St Helena, often referred to as “the secret of the South Atlantic”, lies in the southern tropics of the Atlantic Ocean. A 47 square-mile island, it is one of the most remote settled islands in the world and is home to otherworldly landscapes and oceans teaming with life. The island, which has a maritime zone encompassing 172,439 square miles of open-ocean habitat, is situated within a region rich with marine fauna, including whales, manta rays, sea turtles, sharks, and sea birds. The Saints follow a long held tradition of small-scale one-by-one tuna fishing, catching yellowfin, bigeye, and skipjack tuna in inshore and offshore waters in the most sustainable way possible.
St Helena lies approximately midway between the coasts of Angola to the east and Brazil to the west. The fishery, which catches tuna exclusively in the islands maritime zone, can be dated back to the 16th century. Since then, the fishing methods have remained much the same, only those that catch tuna one at a time, including pole-and-line, handline and rod-and-reel are employed. The one by one methods have ensured that fishers remain connected to the tuna they are catching. Hand over hand, crank after crank, the deep respect that is instilled from catching each tuna this way is passed from father to son, or mentor to apprentice.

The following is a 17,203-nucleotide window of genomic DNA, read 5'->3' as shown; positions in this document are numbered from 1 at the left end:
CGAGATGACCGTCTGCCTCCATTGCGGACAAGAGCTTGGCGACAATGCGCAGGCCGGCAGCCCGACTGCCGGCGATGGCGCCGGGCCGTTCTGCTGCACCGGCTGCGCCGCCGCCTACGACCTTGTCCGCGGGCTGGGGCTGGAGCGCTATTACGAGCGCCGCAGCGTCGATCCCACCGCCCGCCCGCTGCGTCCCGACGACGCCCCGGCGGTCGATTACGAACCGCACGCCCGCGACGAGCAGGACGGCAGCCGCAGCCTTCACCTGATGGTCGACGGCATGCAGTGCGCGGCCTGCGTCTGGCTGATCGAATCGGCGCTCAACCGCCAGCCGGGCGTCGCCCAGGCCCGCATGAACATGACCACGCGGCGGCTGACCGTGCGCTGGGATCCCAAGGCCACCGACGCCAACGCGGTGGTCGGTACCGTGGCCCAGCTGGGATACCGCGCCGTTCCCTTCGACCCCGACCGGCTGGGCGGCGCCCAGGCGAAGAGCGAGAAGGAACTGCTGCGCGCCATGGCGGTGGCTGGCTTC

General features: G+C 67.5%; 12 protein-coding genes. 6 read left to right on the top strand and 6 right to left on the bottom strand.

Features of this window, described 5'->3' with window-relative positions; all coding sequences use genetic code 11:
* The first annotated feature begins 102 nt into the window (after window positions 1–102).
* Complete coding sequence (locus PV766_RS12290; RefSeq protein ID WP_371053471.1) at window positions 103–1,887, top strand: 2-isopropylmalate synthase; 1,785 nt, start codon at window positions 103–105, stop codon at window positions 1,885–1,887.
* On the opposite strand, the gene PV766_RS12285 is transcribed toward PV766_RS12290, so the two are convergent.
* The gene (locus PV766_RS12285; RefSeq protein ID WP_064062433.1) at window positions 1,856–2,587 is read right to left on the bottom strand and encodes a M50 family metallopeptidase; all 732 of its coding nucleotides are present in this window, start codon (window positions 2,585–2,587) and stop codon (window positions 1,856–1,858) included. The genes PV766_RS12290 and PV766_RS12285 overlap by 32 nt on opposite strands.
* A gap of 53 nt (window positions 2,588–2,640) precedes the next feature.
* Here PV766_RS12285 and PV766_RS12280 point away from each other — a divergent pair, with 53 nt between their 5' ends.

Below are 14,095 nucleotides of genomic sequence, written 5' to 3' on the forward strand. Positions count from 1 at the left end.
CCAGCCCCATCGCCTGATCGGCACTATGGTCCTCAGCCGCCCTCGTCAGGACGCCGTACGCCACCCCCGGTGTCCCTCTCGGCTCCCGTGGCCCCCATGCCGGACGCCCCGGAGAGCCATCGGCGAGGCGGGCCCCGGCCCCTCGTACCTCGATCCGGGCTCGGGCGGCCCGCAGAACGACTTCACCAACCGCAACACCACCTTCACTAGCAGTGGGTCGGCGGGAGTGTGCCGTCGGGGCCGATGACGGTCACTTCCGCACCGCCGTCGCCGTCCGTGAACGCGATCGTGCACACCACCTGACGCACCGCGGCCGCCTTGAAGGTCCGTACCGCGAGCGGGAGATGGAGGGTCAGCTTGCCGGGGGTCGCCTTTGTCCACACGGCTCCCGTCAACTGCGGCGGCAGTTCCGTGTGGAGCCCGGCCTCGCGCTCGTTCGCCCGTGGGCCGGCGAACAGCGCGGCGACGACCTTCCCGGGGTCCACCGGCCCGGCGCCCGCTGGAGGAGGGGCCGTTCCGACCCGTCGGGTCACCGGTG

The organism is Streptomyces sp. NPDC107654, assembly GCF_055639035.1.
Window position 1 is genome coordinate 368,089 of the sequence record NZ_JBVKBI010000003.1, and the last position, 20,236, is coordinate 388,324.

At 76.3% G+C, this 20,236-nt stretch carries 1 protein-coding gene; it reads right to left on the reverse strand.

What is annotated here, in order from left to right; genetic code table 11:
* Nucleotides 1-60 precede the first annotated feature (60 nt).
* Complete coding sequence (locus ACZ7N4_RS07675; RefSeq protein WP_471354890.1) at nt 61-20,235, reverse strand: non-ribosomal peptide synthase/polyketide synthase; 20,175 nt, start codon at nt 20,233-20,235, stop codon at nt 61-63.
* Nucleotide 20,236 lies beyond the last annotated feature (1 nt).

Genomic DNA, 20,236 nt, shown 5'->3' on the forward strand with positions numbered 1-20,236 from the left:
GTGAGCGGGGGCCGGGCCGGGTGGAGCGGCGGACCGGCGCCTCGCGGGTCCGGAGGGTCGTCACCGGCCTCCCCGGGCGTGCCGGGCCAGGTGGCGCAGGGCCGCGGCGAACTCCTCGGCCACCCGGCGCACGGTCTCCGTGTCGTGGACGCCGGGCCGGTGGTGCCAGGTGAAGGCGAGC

St Helena’s tuna fishery is extremely important to the islanders: it generates income, employment and provides a key source of local protein. Most Saints can trace their roots to the fishing sector, demonstrating the centuries-old cultural ties to the sea and their sustainable tuna fishery.